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Chicago Passes Sweeping New Paid Leave Ordinance


November 29, 2023

Read Time

6 minutes


Chicago recently passed one of the most expansive paid time off laws in the country, with significant changes and severe penalties for violations. Passed by the Chicago City Council on November 9, 2023, the Paid Leave and Paid Sick and Safe Leave Ordinance (“Paid Leave Ordinance”) takes effect on December 31, 2023, and significantly amends the current paid leave requirements.

The new Paid Leave Ordinance allows employees to earn up to 40 hours of paid leave for any purpose in a 12-month period (“PTO”) and up to 40 hours of paid sick leave in a 12-month period “(Paid Sick Leave”). Additionally, employers that accrue the time off (rather than frontloading it) must carry time over from year to year, and employers with more than 50 employees are required to pay employees out for unused PTO on termination – even if they use a flexible time off model. The new ordinance also imposes strict penalties for violations.

Who is covered by the new ordinance?

The Paid Leave Ordinance applies to any employer with at least one employee, though the requirement to pay for unused PTO on termination only applies to employers with more than 50 employees. “Covered employees” include domestic workers (regardless of whether they are employees or independent contractors) and any employees who work at least two hours in a two-week period for the employer while physically present in Chicago. Accordingly, the law may apply to remote workers who are physically present for work in Chicago occasionally.

If an employer is subject to a collective bargaining agreement with more generous paid time off provisions, the collective bargaining agreement continues to apply.

How does the Paid Leave Ordinance impact accrual and frontloading systems?

If an employer uses an accrual system, as of January 1, 2024, its employees will need to accrue both PTO and Paid Sick Leave at a rate of at least one hour for each 35 hours worked. Employers may cap accruals at 40 hours for each kind of leave in a 12-month period. Employers that use an accrual system must allow employees to carry over up to 16 hours of PTO and up to 80 hours of Paid Sick Leave each year (unused time off above those thresholds can be forfeited. Employers that use an accrual system must adopt a policy that explains the accrual rate.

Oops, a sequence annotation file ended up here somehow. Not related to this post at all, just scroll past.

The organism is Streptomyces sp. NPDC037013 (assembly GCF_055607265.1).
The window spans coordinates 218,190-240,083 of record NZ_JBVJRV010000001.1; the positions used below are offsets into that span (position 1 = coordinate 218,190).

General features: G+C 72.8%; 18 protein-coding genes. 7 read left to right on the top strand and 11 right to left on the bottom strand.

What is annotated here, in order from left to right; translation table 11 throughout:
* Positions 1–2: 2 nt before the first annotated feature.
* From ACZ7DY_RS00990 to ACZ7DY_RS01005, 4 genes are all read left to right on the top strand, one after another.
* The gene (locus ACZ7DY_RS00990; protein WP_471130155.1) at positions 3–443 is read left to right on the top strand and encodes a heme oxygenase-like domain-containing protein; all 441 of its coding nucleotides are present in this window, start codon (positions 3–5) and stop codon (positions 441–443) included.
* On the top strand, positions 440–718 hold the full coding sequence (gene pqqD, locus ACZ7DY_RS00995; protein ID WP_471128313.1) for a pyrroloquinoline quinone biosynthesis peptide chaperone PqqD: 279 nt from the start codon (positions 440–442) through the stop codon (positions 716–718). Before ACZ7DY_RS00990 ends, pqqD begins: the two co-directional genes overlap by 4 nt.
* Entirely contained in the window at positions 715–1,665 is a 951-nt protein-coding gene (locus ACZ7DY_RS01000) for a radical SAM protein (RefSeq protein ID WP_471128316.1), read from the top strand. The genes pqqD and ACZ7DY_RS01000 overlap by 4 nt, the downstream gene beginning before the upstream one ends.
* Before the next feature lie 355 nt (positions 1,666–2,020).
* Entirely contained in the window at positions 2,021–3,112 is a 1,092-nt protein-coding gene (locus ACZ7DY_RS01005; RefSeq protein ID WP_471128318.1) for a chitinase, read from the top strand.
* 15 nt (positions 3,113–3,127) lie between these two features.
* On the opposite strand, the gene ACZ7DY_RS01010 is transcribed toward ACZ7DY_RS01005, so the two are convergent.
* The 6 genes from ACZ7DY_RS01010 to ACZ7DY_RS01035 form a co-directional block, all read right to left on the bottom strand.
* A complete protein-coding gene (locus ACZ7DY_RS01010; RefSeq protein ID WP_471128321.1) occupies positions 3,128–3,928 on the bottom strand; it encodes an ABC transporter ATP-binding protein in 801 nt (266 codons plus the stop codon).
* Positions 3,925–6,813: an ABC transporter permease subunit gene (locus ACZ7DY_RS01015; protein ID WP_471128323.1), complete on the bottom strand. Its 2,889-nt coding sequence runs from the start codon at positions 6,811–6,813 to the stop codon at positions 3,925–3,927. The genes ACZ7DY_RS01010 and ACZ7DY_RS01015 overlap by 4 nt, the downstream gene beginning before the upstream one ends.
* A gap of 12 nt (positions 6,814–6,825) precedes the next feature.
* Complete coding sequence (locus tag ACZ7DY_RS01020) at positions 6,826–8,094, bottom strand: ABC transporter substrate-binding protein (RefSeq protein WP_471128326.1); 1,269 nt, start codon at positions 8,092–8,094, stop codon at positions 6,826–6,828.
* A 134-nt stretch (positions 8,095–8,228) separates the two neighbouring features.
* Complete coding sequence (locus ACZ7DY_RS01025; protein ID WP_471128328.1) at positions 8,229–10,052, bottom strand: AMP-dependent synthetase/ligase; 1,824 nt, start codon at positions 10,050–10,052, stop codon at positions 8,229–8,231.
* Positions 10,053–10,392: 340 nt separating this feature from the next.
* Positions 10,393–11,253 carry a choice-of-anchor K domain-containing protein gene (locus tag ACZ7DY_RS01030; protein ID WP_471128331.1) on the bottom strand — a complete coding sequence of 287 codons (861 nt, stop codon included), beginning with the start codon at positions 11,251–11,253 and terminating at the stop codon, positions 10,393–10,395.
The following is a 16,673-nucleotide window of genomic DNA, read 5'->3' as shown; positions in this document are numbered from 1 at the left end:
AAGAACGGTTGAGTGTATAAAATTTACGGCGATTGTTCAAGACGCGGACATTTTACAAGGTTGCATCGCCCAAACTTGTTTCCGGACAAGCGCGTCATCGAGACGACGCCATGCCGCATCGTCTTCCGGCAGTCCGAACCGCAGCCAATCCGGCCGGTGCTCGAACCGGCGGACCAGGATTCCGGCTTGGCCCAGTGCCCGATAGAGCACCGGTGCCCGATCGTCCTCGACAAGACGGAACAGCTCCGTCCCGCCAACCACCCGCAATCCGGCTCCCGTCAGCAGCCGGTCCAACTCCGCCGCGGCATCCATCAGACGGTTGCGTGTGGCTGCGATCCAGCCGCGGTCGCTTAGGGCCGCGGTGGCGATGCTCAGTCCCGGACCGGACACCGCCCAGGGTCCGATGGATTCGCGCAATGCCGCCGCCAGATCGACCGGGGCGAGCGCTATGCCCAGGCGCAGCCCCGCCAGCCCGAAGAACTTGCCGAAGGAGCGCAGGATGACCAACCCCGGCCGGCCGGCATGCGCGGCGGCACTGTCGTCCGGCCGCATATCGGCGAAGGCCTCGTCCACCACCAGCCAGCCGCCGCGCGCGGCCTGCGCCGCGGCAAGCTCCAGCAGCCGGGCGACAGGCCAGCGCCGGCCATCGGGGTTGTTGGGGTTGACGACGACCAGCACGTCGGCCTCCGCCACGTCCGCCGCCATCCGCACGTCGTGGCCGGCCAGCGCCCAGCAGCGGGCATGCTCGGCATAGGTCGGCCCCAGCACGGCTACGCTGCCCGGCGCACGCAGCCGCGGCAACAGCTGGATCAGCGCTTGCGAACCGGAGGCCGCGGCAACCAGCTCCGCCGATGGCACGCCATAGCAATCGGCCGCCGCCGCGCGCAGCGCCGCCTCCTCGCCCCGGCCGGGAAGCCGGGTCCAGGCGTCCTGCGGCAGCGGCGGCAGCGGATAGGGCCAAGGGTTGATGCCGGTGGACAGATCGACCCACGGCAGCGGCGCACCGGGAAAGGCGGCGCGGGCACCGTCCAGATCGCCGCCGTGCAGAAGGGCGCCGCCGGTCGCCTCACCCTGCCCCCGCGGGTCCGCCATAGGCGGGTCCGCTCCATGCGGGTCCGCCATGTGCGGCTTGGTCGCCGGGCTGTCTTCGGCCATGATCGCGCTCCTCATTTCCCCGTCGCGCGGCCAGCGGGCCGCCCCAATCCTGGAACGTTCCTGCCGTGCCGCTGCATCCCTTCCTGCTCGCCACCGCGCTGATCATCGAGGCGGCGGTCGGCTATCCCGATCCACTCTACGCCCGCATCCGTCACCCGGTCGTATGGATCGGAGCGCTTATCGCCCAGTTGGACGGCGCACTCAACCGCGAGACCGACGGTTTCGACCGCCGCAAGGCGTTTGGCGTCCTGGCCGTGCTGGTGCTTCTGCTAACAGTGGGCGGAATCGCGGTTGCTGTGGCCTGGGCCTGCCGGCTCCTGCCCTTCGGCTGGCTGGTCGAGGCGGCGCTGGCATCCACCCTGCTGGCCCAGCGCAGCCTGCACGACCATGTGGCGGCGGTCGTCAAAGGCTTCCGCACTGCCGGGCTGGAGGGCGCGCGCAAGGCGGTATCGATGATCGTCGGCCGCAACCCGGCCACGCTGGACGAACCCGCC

Employers also have the option of frontloading PTO and Paid Sick Leave but providing at least 40 hours of PTO and 40 hours of Paid Sick Leave at the beginning of each 12-month period. While employers who front load don’t need to allow carryover of PTO into the new year, they must allow carryover of up to 80 hours of unused Paid Sick Leave. The downside of frontloading is that employees who quit in early January would be entitled to payout for the full year’s allotment, but we expect many employers will still use this approach to avoid the carryover requirement for PTO.

It’s important to note that with the December 31st effective date, employers that are not frontloading PTO and Paid Sick Leave on January 1, 2024 will need to carryover remaining balances from 2023 into 2024.

When can employees begin using their PTO and Paid Sick Leave?

Employers can require that new employees wait 30 days before they can begin using their accrued Paid Sick Leave and 90 days before using PTO. 

Can employers impose any advance notice requirements?

Employers subject to the Paid Leave Ordinance can still require employees to provide up to seven days’ advance notice for the use of PTO. They can also require seven days’ advance notice for any Paid Sick Leave that is foreseeable. Additionally, employers may require preapproval, within reason, for the use of PTO and documentation for Paid Sick Leave of more than three consecutive days.

Do employers need to pay out unused PTO and Paid Sick Leave when employment is terminated?